Board index Botanical Medicine Medicinal Herbs Licorice


General discussion of medicinal plants and their use.

Post Thu Jan 22, 2015 10:11 pm

Posts: 179
After a discussion with another forum member by email, it concerns me that the herb Licorice could be misused. The wonders of Licorice are vast and too extensive to talk about in one post. For all its good:
As you can see, it's definitely a herb to grow. But like Doc Jones says: avoid during pregnancy or in cases of hypertension. (Plus oestrogen-sensitive cancers/conditions; cortisol related diseases)

There are serious contraindications.

Sexual problems in men: Licorice can lower a man’s interest in sex and also worsen erectile dysfunction (ED) by lowering levels of a hormone called testosterone.

Licorice can cause hypokalemia, and is contraindicated in persons with high blood pressure.
Licorice contains glycyrrhizic acid which inhibits 11-beta-hydroxysteroid dehydrogenase which allows cortisol to exert an aldosterone like effect; ie cortisol is not metabolized to cortisone and this stimulates sodium retention and potassium wastage.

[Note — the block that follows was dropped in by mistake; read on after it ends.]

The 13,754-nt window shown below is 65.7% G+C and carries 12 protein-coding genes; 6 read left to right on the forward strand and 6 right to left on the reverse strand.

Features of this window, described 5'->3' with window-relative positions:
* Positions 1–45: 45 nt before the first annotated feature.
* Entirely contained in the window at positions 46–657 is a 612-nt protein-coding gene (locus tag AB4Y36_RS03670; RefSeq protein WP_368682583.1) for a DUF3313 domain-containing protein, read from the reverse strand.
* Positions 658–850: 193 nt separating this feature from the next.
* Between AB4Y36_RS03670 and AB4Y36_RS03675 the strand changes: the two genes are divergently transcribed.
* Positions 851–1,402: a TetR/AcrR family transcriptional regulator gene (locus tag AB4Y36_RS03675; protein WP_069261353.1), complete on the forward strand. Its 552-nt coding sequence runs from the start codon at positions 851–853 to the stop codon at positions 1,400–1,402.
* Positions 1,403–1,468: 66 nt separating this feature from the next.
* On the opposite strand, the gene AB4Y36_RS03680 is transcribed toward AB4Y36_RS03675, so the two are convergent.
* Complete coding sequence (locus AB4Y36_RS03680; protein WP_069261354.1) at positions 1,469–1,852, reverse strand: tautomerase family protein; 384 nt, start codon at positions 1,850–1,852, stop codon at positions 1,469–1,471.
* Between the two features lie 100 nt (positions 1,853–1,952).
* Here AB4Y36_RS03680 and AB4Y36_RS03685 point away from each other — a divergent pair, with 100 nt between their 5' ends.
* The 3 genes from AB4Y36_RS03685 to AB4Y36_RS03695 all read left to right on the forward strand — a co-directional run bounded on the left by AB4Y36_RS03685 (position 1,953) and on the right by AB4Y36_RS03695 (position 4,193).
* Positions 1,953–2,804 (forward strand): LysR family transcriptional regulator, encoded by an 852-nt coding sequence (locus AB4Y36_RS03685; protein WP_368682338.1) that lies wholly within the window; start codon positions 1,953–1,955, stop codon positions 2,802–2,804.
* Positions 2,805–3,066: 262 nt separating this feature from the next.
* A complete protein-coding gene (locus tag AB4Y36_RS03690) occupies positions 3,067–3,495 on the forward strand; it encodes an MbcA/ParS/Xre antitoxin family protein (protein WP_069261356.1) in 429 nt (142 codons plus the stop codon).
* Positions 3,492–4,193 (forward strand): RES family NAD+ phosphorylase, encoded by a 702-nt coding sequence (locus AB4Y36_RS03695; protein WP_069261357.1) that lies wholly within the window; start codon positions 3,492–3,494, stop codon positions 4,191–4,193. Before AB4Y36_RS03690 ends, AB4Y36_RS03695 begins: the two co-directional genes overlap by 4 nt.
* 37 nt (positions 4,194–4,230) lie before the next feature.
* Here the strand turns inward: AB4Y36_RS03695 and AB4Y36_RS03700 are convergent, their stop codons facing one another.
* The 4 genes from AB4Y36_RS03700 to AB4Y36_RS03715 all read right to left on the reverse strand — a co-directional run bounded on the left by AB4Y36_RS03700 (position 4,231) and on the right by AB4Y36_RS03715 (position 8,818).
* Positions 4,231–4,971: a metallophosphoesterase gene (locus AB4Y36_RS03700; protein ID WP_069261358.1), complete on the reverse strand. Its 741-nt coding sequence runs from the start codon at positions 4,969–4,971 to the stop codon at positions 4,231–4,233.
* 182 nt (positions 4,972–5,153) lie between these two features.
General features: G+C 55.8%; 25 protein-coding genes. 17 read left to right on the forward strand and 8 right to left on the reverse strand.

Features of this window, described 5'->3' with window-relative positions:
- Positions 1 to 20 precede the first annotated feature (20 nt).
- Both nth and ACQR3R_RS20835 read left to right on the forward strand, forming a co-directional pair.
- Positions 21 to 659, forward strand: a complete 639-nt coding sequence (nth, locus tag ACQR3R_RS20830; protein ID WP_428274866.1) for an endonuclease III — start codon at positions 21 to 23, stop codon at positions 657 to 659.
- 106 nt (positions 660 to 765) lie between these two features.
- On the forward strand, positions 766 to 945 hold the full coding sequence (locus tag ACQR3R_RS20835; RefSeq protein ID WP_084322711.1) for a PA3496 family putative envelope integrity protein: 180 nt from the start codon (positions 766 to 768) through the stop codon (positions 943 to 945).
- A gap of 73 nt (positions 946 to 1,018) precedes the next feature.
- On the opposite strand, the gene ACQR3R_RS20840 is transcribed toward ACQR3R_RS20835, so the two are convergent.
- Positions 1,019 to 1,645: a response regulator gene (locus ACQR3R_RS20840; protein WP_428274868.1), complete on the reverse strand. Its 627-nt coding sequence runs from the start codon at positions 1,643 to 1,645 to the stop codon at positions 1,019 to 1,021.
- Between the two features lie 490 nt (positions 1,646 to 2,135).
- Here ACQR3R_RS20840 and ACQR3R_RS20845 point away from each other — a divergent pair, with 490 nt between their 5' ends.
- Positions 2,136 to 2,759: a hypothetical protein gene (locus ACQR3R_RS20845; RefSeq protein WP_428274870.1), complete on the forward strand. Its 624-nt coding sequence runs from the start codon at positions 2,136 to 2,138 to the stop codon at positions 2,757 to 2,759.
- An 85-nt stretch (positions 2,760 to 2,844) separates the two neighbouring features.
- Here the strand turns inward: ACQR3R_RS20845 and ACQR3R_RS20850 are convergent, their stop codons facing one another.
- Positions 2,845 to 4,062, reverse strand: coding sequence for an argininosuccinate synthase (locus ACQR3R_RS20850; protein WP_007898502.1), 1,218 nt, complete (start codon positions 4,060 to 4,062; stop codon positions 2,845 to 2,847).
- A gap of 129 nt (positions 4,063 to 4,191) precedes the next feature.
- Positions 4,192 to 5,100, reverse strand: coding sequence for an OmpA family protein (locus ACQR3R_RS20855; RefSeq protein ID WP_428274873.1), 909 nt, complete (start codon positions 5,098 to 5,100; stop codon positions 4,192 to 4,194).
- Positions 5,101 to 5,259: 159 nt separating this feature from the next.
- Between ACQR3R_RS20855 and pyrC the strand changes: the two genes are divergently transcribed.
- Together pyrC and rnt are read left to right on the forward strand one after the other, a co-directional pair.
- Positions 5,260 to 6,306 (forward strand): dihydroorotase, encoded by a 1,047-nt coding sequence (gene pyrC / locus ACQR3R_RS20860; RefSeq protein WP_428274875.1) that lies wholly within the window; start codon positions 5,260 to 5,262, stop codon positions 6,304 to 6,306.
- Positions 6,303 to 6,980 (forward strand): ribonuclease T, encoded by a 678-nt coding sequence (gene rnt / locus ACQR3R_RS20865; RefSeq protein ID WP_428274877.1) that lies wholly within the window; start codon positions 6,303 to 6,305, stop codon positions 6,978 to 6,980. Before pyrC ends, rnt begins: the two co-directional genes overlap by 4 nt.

Licorice can cause the body to store water, and this can make congestive heart failure worse. Licorice can also increase the risk of irregular heartbeat.

Hormone-sensitive conditions such as breast cancer, uterine cancer, ovarian cancer, endometriosis, or uterine fibroids: Licorice might act like estrogen in the body. If you have any condition that might be made worse by exposure to estrogen, don’t use licorice.

If you're pregnant, licorice can interfere with the natural barriers that prevent your stress hormones from crossing the placenta to the fetus. According to a study published in 2010 in the medical journal "Psychoneuroendocrinology," this exposure to stress hormones can lead to higher levels of stress hormones in your child after he's born.

It can cause problems with the placenta allowing more stress hormones to get to the baby which slows brain development and bub is more likely to get problems such as ADHD, it also may cause pre term labour.

I know, it sounds bad :crying: but remember it's also a wonder herb that acts synergistically with other herbs in POSITIVE WAYS. Here's one of my Glycyrrhiza glabra. I grow Chinese licorice too.
image.jpg (159.61 KiB) Viewed 3104 times